Is RFID being used for this particular application?
Yes. Since September 2011, the approximately 300 employees of the Capital Bank Plaza office building in Raleigh, N.C., have been using RFID-enabled identification cards to ride elevators. The system, implemented by the building's owner, Raleigh Development Co. (RDC), allows tenants' workers to summon an elevator car and be taken to the requested floor without having to press any buttons. The Personal Occupant Requirement Terminal (PORT) destination-dispatch elevator solution was provided by elevator company Schindler Elevator Corp. The system was designed to reduce wait times, make the elevators safer and more efficient, and consume less electricity. The building's elevator renovation project—which also includes video cameras mounted on each elevator, the ability to shut down specific floors during or after hours, and a regenerative drive to draw electricity from the lifts' movements—utilizes high-frequency (HF) 13.56 MHz passive RFID cards, complying with the ISO 15693 standard, to identify a rider and automatically summon an elevator to take that person to his or her preferred floor (see RFID Raises Elevator Efficiency).
Last year, KABA Lodging, which provides Saflok and ILCO electronic locks, implemented an integrated solution of its RFID-enabled guest keycards with elevators at the Hyatt Regency New Orleans. According to KABA Lodging, the 1,193-room convention hotel is using the RFID keycards to steer guests smoothly through its property and improve safety—only keycard holders may be admitted to guest-room floors, for the purpose of heightened security. The Saflok electronic lock system and keycards have been integrated with Schindler Elevator Corp.'s RFID-enabled PORT technology. The integrated solution includes KABA's Saflok Quantum RFID locks, deployed with the System 6000 solution that interfaces keycards with Schindler's PORT technology. The Saflok RFID systems leverage the ZigBee standard, based on the 2.4 GHz IEEE 802.15.4 specification, and allows for Web-based monitoring of electronic door locks and keys. When the PORT destination-dispatch technology reads a guest's Saflok RFID keycard outside one of the eight elevator cars, it automatically calls the elevator that a guest intends to enter (see RFID News Roundup: Hyatt Regency New Orleans Keys Up RFID for Convenience and Security).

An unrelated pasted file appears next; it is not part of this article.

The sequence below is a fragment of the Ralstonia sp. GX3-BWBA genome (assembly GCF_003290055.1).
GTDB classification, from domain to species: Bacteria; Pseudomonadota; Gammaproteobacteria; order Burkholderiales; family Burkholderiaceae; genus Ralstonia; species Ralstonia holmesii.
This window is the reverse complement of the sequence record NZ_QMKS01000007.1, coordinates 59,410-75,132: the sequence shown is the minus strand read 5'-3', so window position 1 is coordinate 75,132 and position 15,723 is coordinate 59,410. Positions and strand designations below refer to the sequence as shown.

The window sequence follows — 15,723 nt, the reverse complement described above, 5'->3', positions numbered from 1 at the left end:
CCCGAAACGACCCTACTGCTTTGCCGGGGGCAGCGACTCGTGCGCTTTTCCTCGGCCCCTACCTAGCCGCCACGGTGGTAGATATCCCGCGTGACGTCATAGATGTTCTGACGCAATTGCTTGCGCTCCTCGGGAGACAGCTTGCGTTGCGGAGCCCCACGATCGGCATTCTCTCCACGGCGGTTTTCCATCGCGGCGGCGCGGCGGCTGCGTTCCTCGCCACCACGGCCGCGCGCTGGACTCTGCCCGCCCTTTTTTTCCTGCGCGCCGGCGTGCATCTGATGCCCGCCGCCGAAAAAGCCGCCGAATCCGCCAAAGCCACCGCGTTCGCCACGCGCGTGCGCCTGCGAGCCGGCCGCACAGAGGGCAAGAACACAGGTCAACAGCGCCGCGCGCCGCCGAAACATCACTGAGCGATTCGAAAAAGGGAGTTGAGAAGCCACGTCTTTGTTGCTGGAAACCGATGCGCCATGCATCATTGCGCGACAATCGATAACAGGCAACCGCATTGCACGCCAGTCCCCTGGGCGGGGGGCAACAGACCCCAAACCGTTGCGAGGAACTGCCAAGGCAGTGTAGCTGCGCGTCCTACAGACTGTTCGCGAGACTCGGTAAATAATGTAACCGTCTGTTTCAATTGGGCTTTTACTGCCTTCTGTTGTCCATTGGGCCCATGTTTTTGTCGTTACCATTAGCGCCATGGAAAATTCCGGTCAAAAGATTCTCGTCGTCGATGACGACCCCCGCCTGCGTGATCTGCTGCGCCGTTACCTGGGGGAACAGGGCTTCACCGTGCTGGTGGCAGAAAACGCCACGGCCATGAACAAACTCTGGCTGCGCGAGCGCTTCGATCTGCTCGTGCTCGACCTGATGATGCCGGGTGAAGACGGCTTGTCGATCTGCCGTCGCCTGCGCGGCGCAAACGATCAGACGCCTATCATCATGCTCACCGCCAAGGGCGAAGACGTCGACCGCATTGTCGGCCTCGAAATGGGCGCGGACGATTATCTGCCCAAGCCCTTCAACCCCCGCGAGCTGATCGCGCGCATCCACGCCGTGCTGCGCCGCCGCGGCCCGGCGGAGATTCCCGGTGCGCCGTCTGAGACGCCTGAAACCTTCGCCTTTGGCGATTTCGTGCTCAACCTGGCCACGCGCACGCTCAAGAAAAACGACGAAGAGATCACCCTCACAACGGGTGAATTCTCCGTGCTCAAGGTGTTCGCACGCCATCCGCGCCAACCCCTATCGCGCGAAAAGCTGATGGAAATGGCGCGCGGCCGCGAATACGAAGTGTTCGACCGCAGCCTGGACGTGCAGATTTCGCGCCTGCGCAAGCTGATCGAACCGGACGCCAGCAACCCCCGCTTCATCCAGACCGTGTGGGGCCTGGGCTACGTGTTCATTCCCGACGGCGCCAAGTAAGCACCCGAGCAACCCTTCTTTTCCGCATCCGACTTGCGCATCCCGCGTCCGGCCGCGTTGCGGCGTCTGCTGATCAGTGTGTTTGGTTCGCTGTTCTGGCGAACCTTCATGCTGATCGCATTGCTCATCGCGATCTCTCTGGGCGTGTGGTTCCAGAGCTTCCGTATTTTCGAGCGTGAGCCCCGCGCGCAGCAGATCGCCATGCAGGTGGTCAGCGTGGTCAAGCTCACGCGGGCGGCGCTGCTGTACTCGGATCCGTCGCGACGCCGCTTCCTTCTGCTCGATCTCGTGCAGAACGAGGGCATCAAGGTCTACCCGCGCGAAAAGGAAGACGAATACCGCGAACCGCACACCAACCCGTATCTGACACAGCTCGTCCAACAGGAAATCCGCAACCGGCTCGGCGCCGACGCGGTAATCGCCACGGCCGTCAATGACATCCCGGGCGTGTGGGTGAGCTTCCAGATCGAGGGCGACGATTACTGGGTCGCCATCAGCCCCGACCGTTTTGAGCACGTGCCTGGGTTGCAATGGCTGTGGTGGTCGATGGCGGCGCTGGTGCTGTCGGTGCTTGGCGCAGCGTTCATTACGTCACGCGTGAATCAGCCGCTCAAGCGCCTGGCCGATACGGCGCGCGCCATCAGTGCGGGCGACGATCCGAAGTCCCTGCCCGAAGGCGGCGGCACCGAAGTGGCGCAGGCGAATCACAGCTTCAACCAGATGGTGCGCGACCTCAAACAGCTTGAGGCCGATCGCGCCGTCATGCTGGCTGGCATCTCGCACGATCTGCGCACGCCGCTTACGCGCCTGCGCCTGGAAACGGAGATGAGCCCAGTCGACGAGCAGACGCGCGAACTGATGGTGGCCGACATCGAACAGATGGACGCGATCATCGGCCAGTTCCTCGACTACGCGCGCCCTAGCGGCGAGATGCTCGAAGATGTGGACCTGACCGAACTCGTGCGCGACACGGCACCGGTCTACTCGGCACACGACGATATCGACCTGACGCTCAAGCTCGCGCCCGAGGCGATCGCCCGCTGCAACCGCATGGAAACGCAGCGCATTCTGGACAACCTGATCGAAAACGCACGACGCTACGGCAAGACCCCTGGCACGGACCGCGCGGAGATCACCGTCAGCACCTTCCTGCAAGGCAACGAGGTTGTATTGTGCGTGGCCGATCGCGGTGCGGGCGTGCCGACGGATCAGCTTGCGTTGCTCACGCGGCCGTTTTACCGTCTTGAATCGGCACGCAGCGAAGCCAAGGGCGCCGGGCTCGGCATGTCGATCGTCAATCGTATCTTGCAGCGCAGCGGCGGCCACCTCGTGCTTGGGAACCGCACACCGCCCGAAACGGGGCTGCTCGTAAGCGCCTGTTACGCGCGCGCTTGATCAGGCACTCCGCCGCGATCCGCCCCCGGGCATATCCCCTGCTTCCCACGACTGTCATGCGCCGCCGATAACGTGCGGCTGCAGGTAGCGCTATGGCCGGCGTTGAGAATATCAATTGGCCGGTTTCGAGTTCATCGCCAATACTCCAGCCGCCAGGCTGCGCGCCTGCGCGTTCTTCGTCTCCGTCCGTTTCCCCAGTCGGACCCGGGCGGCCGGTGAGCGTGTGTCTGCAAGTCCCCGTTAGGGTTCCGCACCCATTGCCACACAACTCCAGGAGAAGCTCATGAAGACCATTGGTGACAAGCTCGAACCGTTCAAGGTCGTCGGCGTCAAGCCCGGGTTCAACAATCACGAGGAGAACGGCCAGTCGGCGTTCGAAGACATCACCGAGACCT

And the Finland Pavilion at the 2010 World Expo, held in Shanghai, featured a Chinese lantern-style elevator that combined forward-thinking Scandinavian design and RFID technology to transport visitors to their desired destinations. Employees at the pavilion carried small, black VisualRFID destination cards to identify visitors' current locations. Each card contained a battery-assisted EPC Gen 2 ultrahigh-frequency (UHF) RFID transponder, an environmentally friendly battery from Enfucell and a low-cost display that utilized technology supplied by E-Ink. If someone wanted to go from, say, the first floor to the third, an employee used buttons on the card to call the elevator, which was designed and built by Kone Technology, one of the world's largest elevator manufacturers. The RFID transponder then communicated with a reader that called the elevator to the appropriate floor (see A Lift to the Future).
—Mark Roberti, Founder and Editor, RFID Journal
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